Africa's size can easily be misjudged, since the rectangular Mercator world map projection that many mapmakers use makes polar regions of the earth seem larger than they really are, and tropical regions of the earth seem smaller than their actual size. Anywhere on the African continent is closer to the equator than the North Pole. Therefore, Greenland and mainland Antarctica, which are closer to their respective poles than the equator, seem large on the Mercator map, while the African continent seems much smaller. However, Africa is still a huge continent.
Africa, although it is among the largest of the continents, lacks large, lengthy mountain ranges that go across great distances. Instead, Africa is largely dominated by flatter land, often in the savanna, the tropical rainforests, and the Sahara Desert. The main exceptions are the Atlas Mountains in Morocco, the varied terrain going south from Ethiopia on Africa's eastern side (including the rift valley and Mt. Kilimanjaro), and the mountain ranges in South Africa.
Africa's northern tip — the location of northern Algeria, Libya, and Tunisia — is wetter than the Sahara Desert to the south and is somewhat like Southern Europe, which is to the north across the Mediterranean Sea. The Suez Canal, which is of course a man-made structure, separates Africa from Asia. To the west of the canal is one of Africa's main features, the longest river in the world—the Nile. The Nile River flows north from Lake Victoria to the Mediterranean Sea, going through the eastern side of the Sahara Desert on its way. Two forks of the Nile River, the Blue Nile and the White Nile, merge in present-day Sudan and then the Nile River winds north to the Mediterranean.
Going west across North Africa, the land is dry unless you are within a fairly short distance of the coastline; just south of the Mediterranean Sea is the Sahara Desert, the world's largest desert, which dominates much of northern Africa. There are some mountains in the Sahara Desert, but mostly, it is flat land compared to mountain ranges like the Andes, the Rockies, and the Himalayas.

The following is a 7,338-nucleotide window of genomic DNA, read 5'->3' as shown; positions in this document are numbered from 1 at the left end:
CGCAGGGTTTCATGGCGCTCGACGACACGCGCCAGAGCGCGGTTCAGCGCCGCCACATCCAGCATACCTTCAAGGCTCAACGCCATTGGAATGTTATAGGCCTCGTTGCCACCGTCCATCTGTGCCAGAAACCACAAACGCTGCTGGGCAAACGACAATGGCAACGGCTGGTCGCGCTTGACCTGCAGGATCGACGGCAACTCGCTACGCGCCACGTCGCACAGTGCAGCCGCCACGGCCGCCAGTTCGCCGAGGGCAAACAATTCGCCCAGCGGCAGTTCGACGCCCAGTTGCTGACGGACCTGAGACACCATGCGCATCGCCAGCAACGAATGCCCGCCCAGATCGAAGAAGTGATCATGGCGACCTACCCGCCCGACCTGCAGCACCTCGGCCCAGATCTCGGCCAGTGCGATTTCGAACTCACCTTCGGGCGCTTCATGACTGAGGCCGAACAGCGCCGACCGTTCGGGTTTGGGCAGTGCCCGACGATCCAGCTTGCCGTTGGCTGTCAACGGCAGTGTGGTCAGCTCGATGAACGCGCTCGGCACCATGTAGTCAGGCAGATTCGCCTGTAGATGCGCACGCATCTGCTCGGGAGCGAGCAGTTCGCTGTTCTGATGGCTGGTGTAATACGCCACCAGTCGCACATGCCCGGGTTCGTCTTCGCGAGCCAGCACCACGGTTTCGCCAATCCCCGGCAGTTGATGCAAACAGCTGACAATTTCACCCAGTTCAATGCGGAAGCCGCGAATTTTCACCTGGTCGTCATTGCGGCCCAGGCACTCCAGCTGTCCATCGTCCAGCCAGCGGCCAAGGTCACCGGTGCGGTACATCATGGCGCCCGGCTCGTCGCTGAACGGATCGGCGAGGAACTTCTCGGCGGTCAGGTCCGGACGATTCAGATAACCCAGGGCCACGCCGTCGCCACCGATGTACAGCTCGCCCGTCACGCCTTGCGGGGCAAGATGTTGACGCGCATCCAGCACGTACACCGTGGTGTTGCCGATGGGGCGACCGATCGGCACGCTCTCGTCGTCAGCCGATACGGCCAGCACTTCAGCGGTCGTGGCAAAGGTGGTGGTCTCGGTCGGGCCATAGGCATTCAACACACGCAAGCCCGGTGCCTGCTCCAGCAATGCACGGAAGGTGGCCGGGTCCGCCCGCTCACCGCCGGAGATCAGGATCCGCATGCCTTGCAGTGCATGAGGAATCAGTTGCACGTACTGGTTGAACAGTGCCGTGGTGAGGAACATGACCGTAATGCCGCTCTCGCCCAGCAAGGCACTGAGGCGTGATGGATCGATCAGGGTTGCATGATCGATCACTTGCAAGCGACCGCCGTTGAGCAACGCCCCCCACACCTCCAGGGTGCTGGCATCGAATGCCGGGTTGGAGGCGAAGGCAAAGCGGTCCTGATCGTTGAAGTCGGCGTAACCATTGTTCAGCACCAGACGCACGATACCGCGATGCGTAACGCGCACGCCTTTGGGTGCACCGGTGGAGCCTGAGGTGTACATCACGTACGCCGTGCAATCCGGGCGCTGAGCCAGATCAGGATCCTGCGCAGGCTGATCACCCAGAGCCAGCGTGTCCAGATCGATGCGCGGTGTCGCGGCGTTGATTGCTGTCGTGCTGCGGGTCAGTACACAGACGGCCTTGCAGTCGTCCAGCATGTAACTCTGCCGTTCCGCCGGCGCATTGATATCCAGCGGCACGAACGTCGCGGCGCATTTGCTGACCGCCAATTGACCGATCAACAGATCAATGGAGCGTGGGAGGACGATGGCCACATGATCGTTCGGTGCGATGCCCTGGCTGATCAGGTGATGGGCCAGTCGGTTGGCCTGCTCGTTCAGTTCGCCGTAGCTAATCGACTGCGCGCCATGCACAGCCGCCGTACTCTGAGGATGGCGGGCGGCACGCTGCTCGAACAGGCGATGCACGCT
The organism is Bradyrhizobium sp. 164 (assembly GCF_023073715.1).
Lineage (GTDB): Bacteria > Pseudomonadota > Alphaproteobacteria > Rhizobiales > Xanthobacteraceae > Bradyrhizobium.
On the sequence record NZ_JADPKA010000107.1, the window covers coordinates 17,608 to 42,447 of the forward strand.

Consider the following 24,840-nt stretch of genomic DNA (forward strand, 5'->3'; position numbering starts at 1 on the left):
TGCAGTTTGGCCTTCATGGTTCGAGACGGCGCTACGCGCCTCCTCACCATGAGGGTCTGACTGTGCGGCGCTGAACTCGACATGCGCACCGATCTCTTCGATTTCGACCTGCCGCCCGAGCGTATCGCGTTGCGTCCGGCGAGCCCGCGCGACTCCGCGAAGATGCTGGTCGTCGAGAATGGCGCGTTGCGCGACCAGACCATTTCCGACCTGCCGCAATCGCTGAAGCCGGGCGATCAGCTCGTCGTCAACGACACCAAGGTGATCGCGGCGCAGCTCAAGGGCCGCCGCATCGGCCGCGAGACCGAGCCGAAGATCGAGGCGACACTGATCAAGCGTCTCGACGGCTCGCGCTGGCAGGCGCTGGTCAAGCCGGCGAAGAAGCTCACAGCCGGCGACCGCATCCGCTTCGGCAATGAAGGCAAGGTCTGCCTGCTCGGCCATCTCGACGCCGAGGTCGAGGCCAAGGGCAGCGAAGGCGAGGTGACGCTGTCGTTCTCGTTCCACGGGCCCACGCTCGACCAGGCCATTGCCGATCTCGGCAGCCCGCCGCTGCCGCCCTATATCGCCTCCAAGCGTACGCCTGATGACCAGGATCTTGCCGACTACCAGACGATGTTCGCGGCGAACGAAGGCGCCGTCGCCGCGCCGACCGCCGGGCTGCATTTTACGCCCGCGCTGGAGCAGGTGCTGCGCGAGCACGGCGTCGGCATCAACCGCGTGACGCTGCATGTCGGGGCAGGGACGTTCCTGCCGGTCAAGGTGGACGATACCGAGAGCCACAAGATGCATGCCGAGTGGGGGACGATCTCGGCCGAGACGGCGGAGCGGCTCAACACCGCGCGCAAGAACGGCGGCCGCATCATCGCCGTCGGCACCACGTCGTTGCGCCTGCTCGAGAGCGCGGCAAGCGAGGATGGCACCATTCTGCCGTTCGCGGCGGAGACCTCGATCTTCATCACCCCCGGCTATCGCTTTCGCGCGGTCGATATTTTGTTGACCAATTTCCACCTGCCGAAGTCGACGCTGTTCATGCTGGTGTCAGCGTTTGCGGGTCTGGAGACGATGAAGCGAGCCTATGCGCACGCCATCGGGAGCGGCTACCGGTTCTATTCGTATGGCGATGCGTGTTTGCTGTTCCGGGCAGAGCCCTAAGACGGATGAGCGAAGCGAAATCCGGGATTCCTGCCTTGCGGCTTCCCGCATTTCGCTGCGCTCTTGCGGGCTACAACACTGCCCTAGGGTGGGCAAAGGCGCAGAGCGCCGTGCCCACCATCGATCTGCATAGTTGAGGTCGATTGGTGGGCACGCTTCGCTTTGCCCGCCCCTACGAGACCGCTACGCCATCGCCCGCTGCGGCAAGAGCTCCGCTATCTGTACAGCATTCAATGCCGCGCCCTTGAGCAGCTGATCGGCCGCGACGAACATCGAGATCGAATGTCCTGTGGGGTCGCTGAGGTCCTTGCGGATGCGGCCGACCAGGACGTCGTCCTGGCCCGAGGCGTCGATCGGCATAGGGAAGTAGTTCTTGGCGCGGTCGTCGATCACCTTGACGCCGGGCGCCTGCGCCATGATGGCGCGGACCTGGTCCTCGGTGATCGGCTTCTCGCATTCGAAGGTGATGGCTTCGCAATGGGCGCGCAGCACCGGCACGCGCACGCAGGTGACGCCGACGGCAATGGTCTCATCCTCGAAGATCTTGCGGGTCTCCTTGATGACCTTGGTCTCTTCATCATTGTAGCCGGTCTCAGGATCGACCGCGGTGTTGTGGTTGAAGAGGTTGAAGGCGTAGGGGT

South of the Sahara Desert is a tropical region, around the equator. If a traveller were to go south from the Sahara Desert, he would notice that his surroundings were getting wetter; eventually, he would reach the wet, rainforest regions in west-central Africa. These are some of the wettest places on Earth, and a major river, the Congo (or Zaire) River, drains much of this region. The continent gets narrower (in the east/west direction) around this point.
To the south of the equator is, again, desert and, to the east of the Namibian desert, a flatter region around Zimbabwe and Botswana. South again, at the southern tip of the continent of Africa, are some more mountain ranges. Far, far south, close to the southern tip of the African continent, is the Cape, the location of Cape Town, and there is a famous (and dramatic), flat-topped mountain at this Cape.
Meanwhile, on the eastern side of the continent is a mountainous region with more varied terrain. The scenery in this region can be dramatic; this is the Great Rift Valley of eastern Africa. On the eastern side of Africa is Mt. Kilimanjaro, which is Africa's highest peak at nearly 20,000 feet (6,100 m). Near southeast Africa is the island of Madagascar, a large island with varied terrain.
Africa has some large and notable lakes; at the start of the Nile River is the largest, Lake Victoria; to the south of Lake Victoria are two other large lakes, Lake Malawi and Lake Tanganyika; and on the southern side of the Sahara Desert is a large lake called Lake Chad (Lake Tchad). There are also a couple particularly large reservoirs in Africa; especially famous is Lake Nasser on the Nile River; Lake Volta exists on the western side of the continent.
Besides the Mediterranean to the north, Africa does not have any large inlets that come inside the continent itself, or even any long estuaries. The closest geographical feature would probably be the Nile Delta, at the northern end of the Nile River.
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